Drivers steer their cars after the start of the Formula One Bahrain Grand Prix at the Sakhir circuit in the desert south of the Bahraini capital Manama. Picture: ANDREJ ISAKOVIC / AFP
Drivers steer their cars after the start of the Formula One Bahrain Grand Prix at the Sakhir circuit in the desert south of the Bahraini capital Manama. Picture: ANDREJ ISAKOVIC / AFP

Dubai/London — The Bahrain Formula One (F1) Grand Prix will go ahead on March 22 without fans due to the coronavirus crisis, a blow to the Gulf Arab state’s important tourism sector.

Bahrain, which is hosting the second round of the Formula One season at the Sakhir circuit outside Manama, has reported 83 cases of the virus, mostly linked to people who had travelled to Iran.

“Bahrain has made the decision to hold this year’s [race] as a participants-only event,” organisers said on Sunday. “Convening a major sporting event which is open to the public and allows thousands of international travellers and local fans to interact in proximity would not be the right thing to do at the present time,” they added.

“To ensure that neither the sport nor its global supporter base is unduly affected, the race weekend itself will still go ahead as a televised event.”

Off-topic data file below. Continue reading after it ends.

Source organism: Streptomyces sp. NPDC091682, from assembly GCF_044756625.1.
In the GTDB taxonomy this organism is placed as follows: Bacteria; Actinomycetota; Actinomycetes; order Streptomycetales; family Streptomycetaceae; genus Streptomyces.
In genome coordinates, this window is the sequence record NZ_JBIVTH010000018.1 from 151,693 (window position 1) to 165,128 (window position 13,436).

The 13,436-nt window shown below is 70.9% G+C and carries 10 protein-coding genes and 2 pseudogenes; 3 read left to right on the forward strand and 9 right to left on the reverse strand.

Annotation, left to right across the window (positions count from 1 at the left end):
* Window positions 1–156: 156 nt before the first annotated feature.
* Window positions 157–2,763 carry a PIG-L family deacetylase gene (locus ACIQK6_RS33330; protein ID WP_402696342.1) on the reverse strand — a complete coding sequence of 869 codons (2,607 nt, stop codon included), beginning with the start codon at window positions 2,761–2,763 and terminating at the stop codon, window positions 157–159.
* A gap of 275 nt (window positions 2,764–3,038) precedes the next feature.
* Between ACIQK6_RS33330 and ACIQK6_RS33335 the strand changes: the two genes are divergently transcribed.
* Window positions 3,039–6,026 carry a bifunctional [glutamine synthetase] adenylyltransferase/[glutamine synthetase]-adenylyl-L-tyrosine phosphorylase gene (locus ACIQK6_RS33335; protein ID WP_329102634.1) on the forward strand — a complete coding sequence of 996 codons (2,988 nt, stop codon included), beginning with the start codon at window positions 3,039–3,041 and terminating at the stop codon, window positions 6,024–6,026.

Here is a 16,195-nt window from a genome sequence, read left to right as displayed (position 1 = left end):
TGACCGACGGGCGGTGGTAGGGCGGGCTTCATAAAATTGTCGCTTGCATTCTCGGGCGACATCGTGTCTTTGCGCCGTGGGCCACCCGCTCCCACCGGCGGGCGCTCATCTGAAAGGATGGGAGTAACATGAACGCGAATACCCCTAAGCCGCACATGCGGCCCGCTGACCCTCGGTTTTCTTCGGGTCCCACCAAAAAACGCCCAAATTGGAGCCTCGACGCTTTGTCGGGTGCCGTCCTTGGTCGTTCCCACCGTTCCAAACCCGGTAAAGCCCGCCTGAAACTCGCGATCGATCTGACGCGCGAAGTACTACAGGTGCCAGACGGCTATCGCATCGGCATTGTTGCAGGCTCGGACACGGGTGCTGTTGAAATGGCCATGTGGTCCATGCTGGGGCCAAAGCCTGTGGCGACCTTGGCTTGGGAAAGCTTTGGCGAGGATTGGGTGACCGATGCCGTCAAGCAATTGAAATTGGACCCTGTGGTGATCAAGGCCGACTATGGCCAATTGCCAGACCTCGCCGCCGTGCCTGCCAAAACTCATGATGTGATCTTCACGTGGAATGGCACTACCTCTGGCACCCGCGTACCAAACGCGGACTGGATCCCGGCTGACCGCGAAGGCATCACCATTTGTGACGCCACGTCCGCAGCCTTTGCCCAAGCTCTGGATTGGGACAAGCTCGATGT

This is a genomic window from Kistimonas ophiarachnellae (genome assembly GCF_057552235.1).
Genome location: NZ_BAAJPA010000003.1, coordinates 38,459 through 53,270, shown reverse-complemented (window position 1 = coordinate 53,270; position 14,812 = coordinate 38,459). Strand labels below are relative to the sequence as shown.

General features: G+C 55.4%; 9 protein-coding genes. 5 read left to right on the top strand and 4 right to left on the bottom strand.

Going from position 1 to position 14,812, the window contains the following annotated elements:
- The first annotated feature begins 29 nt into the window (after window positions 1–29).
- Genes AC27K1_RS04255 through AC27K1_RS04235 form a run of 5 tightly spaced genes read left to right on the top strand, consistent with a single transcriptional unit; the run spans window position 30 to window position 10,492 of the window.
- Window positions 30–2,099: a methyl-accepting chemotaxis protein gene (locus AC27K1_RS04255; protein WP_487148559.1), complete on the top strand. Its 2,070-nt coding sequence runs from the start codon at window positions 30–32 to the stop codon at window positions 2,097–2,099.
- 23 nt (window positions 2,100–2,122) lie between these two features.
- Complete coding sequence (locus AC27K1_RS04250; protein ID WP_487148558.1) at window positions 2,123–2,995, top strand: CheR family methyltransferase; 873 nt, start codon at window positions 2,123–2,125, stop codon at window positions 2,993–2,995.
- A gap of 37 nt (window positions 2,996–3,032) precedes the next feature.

Bahrain is the second F1 race casualty of the virus. The Chinese Grand Prix in Shanghai scheduled for April 19 has already been postponed.

Racing without fans will be a first for the sport, though former commercial supremo Bernie Ecclestone once mooted the idea of a “VIP grand prix” at France’s Le Castellet circuit with only invited guests.

A Bahrain International Circuit spokesperson said accredited media would attend as usual.

Italy has ordered a virtual lockdown across a swathe of its wealthy north, including financial capital, Milan, in a drastic attempt to try to contain a rapidly growing outbreak of coronavirus.

The Maranello base of Formula One’s oldest and most successful team, Ferrari, is within the affected area.

Ferrari and Red Bull-owned AlphaTauri, which are based in Faenza, will still race in Bahrain because they will be coming from Australia, which hosts the opening race in Melbourne this weekend.

“Depending on where they flew through on the way from Melbourne, there is a process that you go through,” the circuit spokesperson said of the Italian teams.

Formula One has discussed arranging a special charter for Italians working in Formula One to avoid transit through airports in countries affected by the virus.

Bahrain’s biggest global sporting event reported a three-day crowd of 97,000 in 2019, a record for the event, with 34,000 on the Sunday. That attendance is small compared with other races, with 202,146 the average Formula One three-day crowd in 2019.

Reuters